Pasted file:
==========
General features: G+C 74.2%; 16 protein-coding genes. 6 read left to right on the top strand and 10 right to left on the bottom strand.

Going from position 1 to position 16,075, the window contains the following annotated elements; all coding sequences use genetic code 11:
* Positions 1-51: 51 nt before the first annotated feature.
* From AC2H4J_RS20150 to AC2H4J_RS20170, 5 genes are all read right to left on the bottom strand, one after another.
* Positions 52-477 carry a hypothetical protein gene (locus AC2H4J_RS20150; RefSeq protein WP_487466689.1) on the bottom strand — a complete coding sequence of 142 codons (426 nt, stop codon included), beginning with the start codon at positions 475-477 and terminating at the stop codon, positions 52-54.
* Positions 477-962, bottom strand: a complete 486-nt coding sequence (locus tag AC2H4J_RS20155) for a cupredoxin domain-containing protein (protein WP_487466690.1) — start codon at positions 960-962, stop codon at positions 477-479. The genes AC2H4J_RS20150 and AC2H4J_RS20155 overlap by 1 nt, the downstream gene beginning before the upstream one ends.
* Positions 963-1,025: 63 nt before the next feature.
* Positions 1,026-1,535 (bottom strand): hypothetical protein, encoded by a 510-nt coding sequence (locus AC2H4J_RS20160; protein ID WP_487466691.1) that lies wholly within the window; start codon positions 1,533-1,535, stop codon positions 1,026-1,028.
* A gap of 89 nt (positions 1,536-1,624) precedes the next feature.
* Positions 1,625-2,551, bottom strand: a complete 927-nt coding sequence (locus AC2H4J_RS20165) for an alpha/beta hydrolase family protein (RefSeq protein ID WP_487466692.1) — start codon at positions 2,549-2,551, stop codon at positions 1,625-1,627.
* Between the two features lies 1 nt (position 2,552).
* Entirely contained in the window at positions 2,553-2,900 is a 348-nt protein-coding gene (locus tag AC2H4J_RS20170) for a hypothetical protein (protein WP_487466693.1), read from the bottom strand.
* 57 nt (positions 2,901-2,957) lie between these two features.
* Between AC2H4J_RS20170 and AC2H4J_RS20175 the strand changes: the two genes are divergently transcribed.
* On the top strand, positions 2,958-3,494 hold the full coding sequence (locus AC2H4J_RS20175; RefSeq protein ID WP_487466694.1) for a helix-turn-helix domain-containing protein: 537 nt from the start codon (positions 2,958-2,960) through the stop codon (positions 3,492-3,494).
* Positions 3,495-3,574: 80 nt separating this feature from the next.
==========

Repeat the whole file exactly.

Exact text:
General features: G+C 74.2%; 16 protein-coding genes. 6 read left to right on the top strand and 10 right to left on the bottom strand.

Going from position 1 to position 16,075, the window contains the following annotated elements; all coding sequences use genetic code 11:
* Positions 1-51: 51 nt before the first annotated feature.
* From AC2H4J_RS20150 to AC2H4J_RS20170, 5 genes are all read right to left on the bottom strand, one after another.
* Positions 52-477 carry a hypothetical protein gene (locus AC2H4J_RS20150; RefSeq protein WP_487466689.1) on the bottom strand — a complete coding sequence of 142 codons (426 nt, stop codon included), beginning with the start codon at positions 475-477 and terminating at the stop codon, positions 52-54.
* Positions 477-962, bottom strand: a complete 486-nt coding sequence (locus tag AC2H4J_RS20155) for a cupredoxin domain-containing protein (protein WP_487466690.1) — start codon at positions 960-962, stop codon at positions 477-479. The genes AC2H4J_RS20150 and AC2H4J_RS20155 overlap by 1 nt, the downstream gene beginning before the upstream one ends.
* Positions 963-1,025: 63 nt before the next feature.
* Positions 1,026-1,535 (bottom strand): hypothetical protein, encoded by a 510-nt coding sequence (locus AC2H4J_RS20160; protein ID WP_487466691.1) that lies wholly within the window; start codon positions 1,533-1,535, stop codon positions 1,026-1,028.
* A gap of 89 nt (positions 1,536-1,624) precedes the next feature.
* Positions 1,625-2,551, bottom strand: a complete 927-nt coding sequence (locus AC2H4J_RS20165) for an alpha/beta hydrolase family protein (RefSeq protein ID WP_487466692.1) — start codon at positions 2,549-2,551, stop codon at positions 1,625-1,627.
* Between the two features lies 1 nt (position 2,552).
* Entirely contained in the window at positions 2,553-2,900 is a 348-nt protein-coding gene (locus tag AC2H4J_RS20170) for a hypothetical protein (protein WP_487466693.1), read from the bottom strand.
* 57 nt (positions 2,901-2,957) lie between these two features.
* Between AC2H4J_RS20170 and AC2H4J_RS20175 the strand changes: the two genes are divergently transcribed.
* On the top strand, positions 2,958-3,494 hold the full coding sequence (locus AC2H4J_RS20175; RefSeq protein ID WP_487466694.1) for a helix-turn-helix domain-containing protein: 537 nt from the start codon (positions 2,958-2,960) through the stop codon (positions 3,492-3,494).
* Positions 3,495-3,574: 80 nt separating this feature from the next.